The new year is a time for taking stock of what we've learned from the past while making hopeful plans for the future. Unfortunately, those things don't always go together. Sometimes, despite our most fervent prayers, we've seen enough to know that certain things simply won't change. Here are five things you can still be sure you'll see in 2013.
Including more columns by me. Tough break, guys. I have compromising photos of the O'Briens.
5 People Equating Success With Intelligence
I was recently in a debate with a friend of mine about Ke$ha. My thoughts on Ke$ha are basically that she is a no-talent skank who can't sing, rap, write, or even rise to the level of being do-able. A complete zero. His position was that she is a millionaire and successful, so, therefore, she must be smart. My friend may be many things, but "right" is not one of them. In the court of Gladstone, the verdict was returned unanimously: She is a successful no-talent skank who does nothing for me sexually.
"Y" is for "Yikes!"
You can be a huge success and not be smart, just as you can be an incredibly gifted failure. For every Ke$ha, there are a thousand girls blowing their wood shop teacher for a passing grade so they can cut class and go home and work on their atrocious rhymes about getting high behind the Dairy Queen. Fortune will smile on one of them, who will go on to make millions. The others will get their GED (maybe) and earn extra cash blowing dudes behind the Dairy Queen. That's just probability. It doesn't mean that they're all geniuses, or that only the brightest reached the top. It is a sickness of our culture that we automatically attribute other talents to people with money. Some of it is earned, and some people step in shit and then scrape that shit off their shoe and sell it for profit. In any event, if reality television is any indication, we're going to keep on attributing all sorts of talents to the momentarily successful this coming year.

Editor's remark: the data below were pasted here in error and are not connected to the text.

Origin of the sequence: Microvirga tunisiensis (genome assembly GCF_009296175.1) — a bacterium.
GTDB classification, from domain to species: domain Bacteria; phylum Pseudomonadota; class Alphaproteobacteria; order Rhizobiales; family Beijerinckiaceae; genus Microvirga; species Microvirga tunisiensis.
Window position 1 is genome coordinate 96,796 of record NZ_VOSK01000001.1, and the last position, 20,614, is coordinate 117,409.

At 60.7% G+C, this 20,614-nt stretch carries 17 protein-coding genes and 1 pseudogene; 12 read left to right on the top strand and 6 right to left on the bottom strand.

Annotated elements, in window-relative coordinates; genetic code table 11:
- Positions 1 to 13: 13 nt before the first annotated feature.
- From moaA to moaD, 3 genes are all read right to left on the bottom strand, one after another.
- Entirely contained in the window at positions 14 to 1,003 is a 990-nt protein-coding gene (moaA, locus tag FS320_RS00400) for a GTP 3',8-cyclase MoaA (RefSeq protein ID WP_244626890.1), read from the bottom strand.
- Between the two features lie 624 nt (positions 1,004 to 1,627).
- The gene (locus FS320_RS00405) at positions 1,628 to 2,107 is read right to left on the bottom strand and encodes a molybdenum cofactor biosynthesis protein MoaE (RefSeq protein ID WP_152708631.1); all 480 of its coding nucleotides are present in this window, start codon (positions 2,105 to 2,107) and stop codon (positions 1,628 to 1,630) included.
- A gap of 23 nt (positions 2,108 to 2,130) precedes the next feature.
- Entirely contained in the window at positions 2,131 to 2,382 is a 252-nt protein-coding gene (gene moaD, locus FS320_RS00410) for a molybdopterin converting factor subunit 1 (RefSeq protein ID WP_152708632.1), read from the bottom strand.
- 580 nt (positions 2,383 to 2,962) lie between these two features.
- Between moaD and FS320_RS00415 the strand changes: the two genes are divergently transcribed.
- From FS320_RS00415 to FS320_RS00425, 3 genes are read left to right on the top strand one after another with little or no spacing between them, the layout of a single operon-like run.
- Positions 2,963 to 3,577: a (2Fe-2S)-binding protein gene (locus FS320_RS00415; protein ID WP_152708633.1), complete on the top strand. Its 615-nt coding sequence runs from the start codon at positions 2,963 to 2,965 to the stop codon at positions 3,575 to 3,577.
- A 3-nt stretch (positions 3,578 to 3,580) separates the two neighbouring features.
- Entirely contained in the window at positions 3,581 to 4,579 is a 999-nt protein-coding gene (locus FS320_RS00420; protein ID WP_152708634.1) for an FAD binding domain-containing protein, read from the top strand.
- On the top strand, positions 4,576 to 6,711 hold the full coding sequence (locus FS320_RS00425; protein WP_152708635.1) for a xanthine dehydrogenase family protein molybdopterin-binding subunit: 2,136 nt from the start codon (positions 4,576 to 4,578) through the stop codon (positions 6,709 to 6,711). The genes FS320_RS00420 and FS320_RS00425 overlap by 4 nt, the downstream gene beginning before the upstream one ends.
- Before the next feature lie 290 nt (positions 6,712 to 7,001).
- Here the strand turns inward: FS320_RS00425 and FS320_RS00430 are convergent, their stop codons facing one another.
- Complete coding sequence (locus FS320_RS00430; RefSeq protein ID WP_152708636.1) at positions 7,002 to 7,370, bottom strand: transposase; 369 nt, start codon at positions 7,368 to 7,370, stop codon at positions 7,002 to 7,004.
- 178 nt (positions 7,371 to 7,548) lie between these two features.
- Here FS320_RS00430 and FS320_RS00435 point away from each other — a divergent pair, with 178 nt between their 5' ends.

4 People Who Step on Other People's Jokes
Before the Internet, you would only meet these people at bars and parties -- y'know, the places where people told jokes. For the kids -- jokes are things that people used to tell. You would use your voice to tell a short story with an unexpected ending that produced laughter. That last part was called the punchline. There were no GIFs, memes, or other shortcuts to humor.
"OK, picture like a cat with like writing around it, and its grammar is bad and it's talking about eating cheeseburgers."
But even though technology has changed the ways we share comedy, joke-steppers have remained. In fact, they're more prevalent than ever, because things like Facebook and Twitter carry our bits to larger audiences than the office Christmas party.
Last month, before the Mayan apocalypse, I posted the following joke on my Twitter:
It became one of my biggest tweets (mostly because I was lucky enough to have the lovely Patton Oswalt retweet it), and that exposure brought forth a bunch of replies. Too many people asked, "What's the line?" If they had to ask that question, I'm not sure what they thought the joke was. Understanding the reference to the old "The world ends tomorrow, baby" pickup line was the whole point.
The reason I'm sure joke-steppers will remain part of 2013 is because it can happen to anyone -- even insufferably arrogant comedic geniuses like me. Sometimes our brains just don't work. I stepped on one of Blaine Capatch's jokes recently (you should also follow Blaine on Twitter) and have been shivering with uncontrolled douche chills for the last month since. Thank goodness it was offline and no one will ever know. Until I write about it. Hmm. Well, I had it coming.